By Mark Hrywna
From The Non-Profit Times
When disaster strikes these days, lots of donors don’t think twice before whipping out their cell phones and donating $5 or $10 via text message. Vast amounts of money were raised via text when an earthquake struck Haiti in 2010, and again this past spring when an earthquake and tsunami devastated Japan.
But outside of the disasters and the large organizations that collect most of the donations, does text messaging do much for smaller charities? Are you asking yourself whether your charity should be on the mobile bandwagon — or whether it already has missed the boat?
In 2008, approximately $250,000 was raised through mobile channels, and in 2009 that number more than quadrupled to $1.3 million, according to the mGive Foundation. But then came the Haiti earthquake and almost $50 million was raised by text, the majority by the American Red Cross. If you’re a small, or even average-sized nonprofit, you might be asking yourself, “Well, that’s the Red Cross. We can’t raise $50 million by text, so why should we both with that channel?”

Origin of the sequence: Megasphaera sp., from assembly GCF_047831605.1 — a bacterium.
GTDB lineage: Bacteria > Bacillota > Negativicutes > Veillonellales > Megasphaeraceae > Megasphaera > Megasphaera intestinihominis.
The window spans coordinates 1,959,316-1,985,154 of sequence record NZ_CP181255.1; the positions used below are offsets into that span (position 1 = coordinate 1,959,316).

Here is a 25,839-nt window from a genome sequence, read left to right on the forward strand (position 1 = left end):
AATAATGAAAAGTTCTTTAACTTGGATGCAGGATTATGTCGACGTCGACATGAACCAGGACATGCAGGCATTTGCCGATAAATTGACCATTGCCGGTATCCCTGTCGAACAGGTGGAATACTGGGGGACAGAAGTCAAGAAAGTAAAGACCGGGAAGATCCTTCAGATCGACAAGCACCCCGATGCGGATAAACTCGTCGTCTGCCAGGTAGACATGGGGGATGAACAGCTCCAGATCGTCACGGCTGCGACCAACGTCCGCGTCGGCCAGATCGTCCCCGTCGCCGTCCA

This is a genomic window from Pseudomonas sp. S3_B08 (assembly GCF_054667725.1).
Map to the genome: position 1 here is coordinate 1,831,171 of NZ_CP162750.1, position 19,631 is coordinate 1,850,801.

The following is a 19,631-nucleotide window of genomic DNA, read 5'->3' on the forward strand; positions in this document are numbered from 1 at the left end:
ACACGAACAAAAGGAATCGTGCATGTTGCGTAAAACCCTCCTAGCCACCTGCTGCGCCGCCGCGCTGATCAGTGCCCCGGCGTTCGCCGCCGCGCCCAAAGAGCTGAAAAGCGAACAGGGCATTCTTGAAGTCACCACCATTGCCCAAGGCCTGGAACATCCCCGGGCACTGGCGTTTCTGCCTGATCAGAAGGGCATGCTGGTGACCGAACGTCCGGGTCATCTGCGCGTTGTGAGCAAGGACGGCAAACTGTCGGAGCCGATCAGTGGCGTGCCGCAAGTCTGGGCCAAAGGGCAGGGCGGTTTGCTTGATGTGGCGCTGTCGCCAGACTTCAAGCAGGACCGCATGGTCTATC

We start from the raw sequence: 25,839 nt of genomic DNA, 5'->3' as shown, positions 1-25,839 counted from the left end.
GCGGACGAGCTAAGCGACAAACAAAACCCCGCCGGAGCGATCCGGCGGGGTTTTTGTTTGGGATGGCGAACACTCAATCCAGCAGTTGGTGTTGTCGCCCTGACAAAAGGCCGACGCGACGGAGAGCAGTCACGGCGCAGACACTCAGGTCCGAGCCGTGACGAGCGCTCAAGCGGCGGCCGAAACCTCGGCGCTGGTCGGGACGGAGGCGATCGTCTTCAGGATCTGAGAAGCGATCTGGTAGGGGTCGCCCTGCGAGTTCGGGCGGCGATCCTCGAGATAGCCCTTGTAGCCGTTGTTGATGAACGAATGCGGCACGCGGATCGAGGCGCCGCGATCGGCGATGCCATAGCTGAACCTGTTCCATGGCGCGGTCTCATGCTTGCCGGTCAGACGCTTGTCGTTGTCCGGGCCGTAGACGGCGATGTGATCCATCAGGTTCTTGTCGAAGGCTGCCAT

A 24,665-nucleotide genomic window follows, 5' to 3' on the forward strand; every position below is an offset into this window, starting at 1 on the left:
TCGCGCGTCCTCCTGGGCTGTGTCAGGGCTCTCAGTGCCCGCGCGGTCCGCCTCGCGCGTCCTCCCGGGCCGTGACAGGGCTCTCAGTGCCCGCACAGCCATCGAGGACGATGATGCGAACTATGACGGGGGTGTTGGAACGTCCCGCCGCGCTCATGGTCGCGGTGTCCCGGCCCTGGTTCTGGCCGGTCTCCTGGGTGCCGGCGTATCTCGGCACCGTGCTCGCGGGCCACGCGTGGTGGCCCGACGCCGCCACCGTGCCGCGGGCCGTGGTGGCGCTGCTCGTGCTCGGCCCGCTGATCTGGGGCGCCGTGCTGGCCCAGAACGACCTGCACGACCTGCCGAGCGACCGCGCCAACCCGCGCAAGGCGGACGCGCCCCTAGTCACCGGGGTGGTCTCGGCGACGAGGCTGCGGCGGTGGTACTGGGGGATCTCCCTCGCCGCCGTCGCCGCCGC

Bridge Communities used text messaging to raise money during two events last year, including its Sleep Out Saturday. During the event each November, participants are encouraged to spend a night outdoors, experiencing what it’s like to be homeless, sleeping in sleeping bags, tents or even cardboard boxes.
Although just a tiny fraction of the overall $123,000 raised came from text giving, the social service agency in the Chicago suburb of Glen Ellyn, Ill., has only just begun experimenting with mobile giving. Participants in Sleep Out Saturday could text the word “Bridge” to 2022 to donate, and last year raised a little more than $1,000, according to Amy Van Polen, resource development director. About $1.5 million of its annual $2.5 million budget is from contributions and grants...